While the lines may be blurring, bloggers are not journalists or vice versa
While there will always be exceptions, there are key differences
MY recent rant (or editorial, if you want to apply a veneer of professionalism to it) on We’re all bloggers, we are, generated an interesting conversation in the comments that followed, and a challenge from my friend and former fellow employee at The Star, Paul Si.
He asked me, now that I had pointed out the similarities, to discuss the differences. I wanted to cheat the modern way: Cite from various discussions or articles on the Internet. Unfortunately, just about every such source seemed geared towards arguing that one was better than the other; or how the other is sounding the death knell of the one.
Not much help there, though there are some interesting discussions that are beyond the scope of my original point: That public relations (PR) agencies and event management companies shouldn’t label journalists “bloggers” just because they come from a small outfit that works exclusively in the online medium.
So, what’s the difference? While I am going to have to make some generalizations, Rule No 1 in this discussion is that there will always be exceptions. You can draw a Venn diagram and there will be that middle section where things overlap and intersect.
First, which of these two phrases jump out at you more? “Amateur blogger and professional journalist” or “professional blogger and amateur journalist”?
There is a reason: Blogging is a hobby, journalism is a profession. That’s largely the case, though these days you get full-time bloggers who earn a living this way; and citizen journalists who do their thing part-time, and sometimes for no pay at all.
Second, journalists are always expected to follow a professional code of ethics or conduct. Yes, we’re human and we do falter, but when we do, you have every right to call us out on it. It’s a sad truth that many journalists, especially in Malaysia, do not abide by this code – quite a number do not even realize it exists.
Bloggers are not held to any kind of code. While some of them may adhere to a journalistic code of ethics more stringently and better than many a professional journalist, we don’t call them out for any breach. We cannot hold them to a professional code of conduct because they are not members of a recognized profession.
In fact, we shouldn’t. While an individual blogger may bring to his work an unparalleled level of professionalism, not all bloggers should be held to such a standard. That’s not what blogging is about, and would just discourage other people from trying it out.
And yes, I know, too many journalists do not seem to have any level of professionalism at all, but that’s a different matter. They are supposed to be professionals; bloggers are not.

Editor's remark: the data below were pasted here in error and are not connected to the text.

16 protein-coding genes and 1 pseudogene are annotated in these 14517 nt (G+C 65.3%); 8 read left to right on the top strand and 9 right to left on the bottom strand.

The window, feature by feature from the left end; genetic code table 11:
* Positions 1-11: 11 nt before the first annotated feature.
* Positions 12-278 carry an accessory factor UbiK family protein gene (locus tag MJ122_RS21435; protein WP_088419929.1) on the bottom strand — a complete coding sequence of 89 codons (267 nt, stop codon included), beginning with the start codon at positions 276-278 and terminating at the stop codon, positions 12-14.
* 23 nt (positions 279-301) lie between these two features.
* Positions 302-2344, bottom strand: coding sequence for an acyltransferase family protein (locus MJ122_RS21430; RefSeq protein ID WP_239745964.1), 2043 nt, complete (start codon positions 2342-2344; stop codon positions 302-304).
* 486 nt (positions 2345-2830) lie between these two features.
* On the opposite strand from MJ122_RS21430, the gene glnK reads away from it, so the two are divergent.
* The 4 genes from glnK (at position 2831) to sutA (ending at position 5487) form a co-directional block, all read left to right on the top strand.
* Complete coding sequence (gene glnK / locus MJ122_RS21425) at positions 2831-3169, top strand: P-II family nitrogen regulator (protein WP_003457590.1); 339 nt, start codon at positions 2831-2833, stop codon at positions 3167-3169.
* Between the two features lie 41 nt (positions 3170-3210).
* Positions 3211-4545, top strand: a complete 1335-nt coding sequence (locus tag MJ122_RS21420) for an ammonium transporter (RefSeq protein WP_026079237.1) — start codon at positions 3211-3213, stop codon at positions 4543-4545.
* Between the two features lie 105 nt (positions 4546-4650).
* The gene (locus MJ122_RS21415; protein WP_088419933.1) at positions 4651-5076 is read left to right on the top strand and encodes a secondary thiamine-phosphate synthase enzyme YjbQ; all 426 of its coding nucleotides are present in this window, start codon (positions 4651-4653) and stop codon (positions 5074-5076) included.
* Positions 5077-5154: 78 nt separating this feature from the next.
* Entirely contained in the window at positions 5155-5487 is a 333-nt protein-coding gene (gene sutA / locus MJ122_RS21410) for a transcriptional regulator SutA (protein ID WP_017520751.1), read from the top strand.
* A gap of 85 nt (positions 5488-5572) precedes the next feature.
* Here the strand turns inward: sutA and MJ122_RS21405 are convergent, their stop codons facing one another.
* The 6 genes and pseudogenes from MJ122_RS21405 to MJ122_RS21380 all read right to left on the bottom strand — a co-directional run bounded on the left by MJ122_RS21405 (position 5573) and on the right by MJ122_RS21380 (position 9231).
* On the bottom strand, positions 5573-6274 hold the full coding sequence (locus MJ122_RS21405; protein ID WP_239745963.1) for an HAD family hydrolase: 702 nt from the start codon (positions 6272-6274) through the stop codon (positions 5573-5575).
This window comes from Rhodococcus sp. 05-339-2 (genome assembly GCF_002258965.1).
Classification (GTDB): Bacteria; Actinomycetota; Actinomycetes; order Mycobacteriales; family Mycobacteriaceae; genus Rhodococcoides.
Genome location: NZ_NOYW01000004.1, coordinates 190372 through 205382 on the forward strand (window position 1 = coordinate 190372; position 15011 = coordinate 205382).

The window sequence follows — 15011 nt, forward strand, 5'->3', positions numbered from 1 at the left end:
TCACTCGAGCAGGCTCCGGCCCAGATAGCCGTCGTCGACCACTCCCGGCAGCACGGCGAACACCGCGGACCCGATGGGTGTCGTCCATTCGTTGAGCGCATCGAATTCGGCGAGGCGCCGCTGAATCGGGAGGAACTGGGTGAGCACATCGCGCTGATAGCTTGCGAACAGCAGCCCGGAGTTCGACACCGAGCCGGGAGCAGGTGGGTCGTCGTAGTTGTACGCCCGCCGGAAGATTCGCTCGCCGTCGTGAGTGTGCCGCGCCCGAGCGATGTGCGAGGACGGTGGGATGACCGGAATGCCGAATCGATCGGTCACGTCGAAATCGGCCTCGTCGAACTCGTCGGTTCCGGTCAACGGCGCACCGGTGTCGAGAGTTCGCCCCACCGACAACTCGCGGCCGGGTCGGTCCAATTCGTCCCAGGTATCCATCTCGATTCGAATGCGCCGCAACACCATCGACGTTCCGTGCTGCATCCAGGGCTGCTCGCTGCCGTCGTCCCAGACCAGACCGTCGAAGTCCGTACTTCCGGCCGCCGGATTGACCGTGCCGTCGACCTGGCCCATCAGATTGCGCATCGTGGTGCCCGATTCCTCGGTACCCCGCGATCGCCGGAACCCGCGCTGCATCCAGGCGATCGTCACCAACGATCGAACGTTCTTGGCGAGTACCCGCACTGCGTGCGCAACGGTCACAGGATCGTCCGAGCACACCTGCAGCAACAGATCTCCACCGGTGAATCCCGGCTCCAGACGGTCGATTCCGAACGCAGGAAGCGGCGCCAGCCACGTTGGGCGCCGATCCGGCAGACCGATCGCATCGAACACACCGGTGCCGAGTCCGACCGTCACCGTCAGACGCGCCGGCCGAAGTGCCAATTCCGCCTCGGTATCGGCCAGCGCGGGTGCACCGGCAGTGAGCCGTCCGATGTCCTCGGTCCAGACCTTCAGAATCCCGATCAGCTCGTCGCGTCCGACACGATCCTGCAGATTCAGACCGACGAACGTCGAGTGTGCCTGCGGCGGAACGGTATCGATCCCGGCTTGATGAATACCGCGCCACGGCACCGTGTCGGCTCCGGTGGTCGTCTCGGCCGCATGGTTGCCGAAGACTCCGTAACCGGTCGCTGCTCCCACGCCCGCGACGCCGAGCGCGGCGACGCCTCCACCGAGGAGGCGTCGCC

This doesn’t mean that bloggers are not publishers. And as with any publisher, they can be held legally liable for any defamation.
The code of ethics I linked above is one that the National Union of Journalists (NUJ) in Malaysia subscribes to.
Which brings us to yet another difference: Journalists have a union, though not every one of them belongs to it. Bloggers don’t, though there have been attempts by the Malaysian Government, so used to its heavy-handed control of the mainstream media, to register them.
You can’t have a union for something that is not a job or a profession.
This doesn’t mean a group of bloggers cannot get together and form a society or association, and establish their own code of ethics. It’s just that such a body would not fall under the legal definition and obligations of a union.
Also, a journalist is trained in the profession. Admittedly, in many cases, this training may not constitute anything more than throwing you into the deep end to see if you can swim, then facing the copy editor who will shout any flaws out from you.
Finally, any news outlet involves a ‘production line’ or a check-and-balance workflow. There will always be an extra set of eyes before any work is published, to correct and question. It may not happen all the time, especially with smaller outfits, but it is there nonetheless. Blogs, even multi-author blogs, do not necessarily have this, since a blog post is supposed to be a personal take after all.
This is one area where the difference is blurring, admittedly, as many traditional outlets fight to stay alive in the online world, where speed sometimes unfortunately trumps accuracy.
All in all, while there are yellow journalists and extremely capable bloggers, perhaps the biggest difference (and perhaps too the least relevant argument) is what they choose to call themselves. And to determine this, just check out their website or blog. It’s usually there, in black-and-white … or whatever cool colors they prefer.
We’re all bloggers, we are
Unhealthy relationships: PR, bloggers and the media
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